The circumstances of the 2020-21 school year have caused several college women’s basketball teams to pull the plug midway through the season.
The University of Virginia and San José State each made the announcement Thursday, canceling the remainder of their women’s basketball seasons due to health and safety concerns amid the COVID-19 pandemic.
“We have the pleasure of coaching a very resilient group of young women who have fought through injuries, a strict COVID-19 protocol, and all the mental battles that come with it,” Virginia head coach Tina Thompson said of the Cavaliers, who have had several injuries to go along with six postponed or canceled games. “So, the decision to end our season mid-stream comes with great difficulty. As difficult as it is to end our season in this manner, it is a necessary one. The health and safety of our student-athletes will always be the number one priority. We will continue to focus on their overall well-being and prepare to resume competition in the fall.”
The Cavaliers, who haven’t played since a Dec. 13 loss at Florida State, will finish the season with an 0-5 record. Virginia isn’t the first ACC women’s team to end the year early, as Duke made that call last month.
San José State got just four games in, with a Jan. 2 loss at Boise State dropping the Spartans to 2-2 on the year. The Spartans, who had relocated to Phoenix in mid-December, were scheduled to play at Colorado State on Thursday, but instead announced their decision to end the season.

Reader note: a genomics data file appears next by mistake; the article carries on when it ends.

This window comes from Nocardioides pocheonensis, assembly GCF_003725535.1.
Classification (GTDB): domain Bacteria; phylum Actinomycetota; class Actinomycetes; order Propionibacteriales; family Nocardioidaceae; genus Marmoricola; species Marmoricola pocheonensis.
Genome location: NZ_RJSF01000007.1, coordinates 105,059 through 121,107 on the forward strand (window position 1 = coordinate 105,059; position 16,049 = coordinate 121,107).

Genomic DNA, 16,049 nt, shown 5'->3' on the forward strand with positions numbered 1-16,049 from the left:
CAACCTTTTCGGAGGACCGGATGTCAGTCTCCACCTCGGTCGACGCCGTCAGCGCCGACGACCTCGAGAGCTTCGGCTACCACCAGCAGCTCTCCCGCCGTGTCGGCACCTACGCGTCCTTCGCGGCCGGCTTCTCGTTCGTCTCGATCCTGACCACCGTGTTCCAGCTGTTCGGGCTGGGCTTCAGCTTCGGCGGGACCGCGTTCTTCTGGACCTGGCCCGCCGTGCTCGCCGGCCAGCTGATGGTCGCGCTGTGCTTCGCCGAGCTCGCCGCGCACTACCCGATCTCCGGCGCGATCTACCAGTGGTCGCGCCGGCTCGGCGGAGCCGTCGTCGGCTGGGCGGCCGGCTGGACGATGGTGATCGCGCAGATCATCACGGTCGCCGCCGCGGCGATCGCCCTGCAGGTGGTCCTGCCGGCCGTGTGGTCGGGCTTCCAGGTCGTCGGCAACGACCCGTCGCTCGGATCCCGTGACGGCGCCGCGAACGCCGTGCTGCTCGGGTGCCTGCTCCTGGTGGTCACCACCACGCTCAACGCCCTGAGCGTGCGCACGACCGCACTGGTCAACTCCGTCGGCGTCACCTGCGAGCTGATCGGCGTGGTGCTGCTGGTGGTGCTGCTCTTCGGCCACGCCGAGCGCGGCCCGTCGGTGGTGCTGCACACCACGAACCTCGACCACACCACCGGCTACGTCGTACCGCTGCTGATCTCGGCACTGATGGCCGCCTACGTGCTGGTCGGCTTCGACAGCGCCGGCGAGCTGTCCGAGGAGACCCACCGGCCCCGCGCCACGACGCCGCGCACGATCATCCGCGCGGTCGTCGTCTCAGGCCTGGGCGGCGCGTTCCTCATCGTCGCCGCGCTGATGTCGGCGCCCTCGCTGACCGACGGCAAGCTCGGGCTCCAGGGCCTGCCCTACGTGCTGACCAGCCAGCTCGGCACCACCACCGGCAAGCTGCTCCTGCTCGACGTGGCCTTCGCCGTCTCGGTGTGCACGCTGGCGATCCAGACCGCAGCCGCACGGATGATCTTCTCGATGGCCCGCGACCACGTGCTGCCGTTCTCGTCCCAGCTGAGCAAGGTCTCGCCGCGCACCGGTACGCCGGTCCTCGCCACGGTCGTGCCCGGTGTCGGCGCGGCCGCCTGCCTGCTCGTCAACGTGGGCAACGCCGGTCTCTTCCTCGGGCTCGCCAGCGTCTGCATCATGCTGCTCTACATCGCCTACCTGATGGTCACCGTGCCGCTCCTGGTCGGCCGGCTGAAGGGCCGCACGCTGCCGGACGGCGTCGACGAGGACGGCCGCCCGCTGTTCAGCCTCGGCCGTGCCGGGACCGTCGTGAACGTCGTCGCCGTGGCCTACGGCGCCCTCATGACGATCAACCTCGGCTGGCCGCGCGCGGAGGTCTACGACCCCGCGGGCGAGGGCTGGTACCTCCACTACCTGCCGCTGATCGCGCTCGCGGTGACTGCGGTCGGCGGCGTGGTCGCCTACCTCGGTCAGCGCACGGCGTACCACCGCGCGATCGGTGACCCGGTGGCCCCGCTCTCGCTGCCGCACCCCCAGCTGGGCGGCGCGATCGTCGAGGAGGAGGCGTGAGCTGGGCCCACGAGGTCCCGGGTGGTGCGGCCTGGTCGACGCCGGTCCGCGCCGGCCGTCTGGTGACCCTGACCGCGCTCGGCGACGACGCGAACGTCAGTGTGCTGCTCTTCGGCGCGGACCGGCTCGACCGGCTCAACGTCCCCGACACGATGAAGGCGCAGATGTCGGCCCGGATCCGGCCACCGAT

"This was an incredibly tough decision, but one that is in the best interest of the health and safety for our program's student-athletes, coaches and staff,” San José State athletics director Marie Tuite said. "San José State will maintain its current schedule of competition in other sports while continuing to implement the athletics department's health and safety protocols. We look forward to watching the continued and exciting growth of our women's basketball program in the 2021-22 season."
After nearly a month in Phoenix, the Spartans will follow Santa Clara County’s mandatory 10-day quarantine when they return to San José.
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